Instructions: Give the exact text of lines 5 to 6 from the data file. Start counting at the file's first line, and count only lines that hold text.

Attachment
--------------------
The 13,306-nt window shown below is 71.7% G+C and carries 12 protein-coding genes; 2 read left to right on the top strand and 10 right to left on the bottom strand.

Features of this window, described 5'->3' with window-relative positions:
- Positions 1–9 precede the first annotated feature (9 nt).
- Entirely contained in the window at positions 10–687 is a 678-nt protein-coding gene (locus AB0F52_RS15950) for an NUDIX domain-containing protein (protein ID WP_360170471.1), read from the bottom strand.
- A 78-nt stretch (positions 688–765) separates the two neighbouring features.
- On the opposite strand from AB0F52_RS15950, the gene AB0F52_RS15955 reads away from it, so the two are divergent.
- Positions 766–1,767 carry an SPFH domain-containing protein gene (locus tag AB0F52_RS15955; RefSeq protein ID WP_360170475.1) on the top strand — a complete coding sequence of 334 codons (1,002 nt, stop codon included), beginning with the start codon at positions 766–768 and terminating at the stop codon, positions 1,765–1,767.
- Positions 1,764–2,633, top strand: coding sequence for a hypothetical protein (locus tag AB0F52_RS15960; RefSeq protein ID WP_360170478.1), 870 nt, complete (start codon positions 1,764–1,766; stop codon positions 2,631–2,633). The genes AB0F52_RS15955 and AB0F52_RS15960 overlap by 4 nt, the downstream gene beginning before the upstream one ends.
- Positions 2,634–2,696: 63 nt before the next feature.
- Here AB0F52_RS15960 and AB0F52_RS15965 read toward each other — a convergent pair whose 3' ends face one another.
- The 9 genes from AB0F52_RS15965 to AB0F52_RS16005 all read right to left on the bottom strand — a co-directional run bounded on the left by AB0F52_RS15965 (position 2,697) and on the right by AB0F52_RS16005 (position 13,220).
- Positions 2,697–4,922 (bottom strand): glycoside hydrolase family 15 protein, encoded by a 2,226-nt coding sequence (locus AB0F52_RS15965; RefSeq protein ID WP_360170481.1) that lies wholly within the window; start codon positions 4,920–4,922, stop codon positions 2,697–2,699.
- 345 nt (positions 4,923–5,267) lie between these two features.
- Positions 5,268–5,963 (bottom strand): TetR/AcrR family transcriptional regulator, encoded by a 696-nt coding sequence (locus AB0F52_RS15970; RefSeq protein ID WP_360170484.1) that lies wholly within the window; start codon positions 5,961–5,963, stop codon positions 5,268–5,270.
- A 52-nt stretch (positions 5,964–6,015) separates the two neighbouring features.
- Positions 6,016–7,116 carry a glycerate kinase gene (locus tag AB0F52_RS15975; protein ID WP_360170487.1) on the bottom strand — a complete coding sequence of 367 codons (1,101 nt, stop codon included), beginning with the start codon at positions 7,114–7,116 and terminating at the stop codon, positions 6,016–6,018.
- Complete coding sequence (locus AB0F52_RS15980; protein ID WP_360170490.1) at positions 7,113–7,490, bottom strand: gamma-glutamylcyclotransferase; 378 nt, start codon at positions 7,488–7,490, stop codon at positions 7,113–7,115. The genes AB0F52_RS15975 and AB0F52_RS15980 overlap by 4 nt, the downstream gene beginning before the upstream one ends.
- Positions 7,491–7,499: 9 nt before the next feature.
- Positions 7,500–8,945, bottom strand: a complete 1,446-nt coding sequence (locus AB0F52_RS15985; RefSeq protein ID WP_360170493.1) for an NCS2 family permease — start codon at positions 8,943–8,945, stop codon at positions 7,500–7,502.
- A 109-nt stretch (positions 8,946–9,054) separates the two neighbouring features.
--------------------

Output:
- A 78-nt stretch (positions 688–765) separates the two neighbouring features.
- On the opposite strand from AB0F52_RS15950, the gene AB0F52_RS15955 reads away from it, so the two are divergent.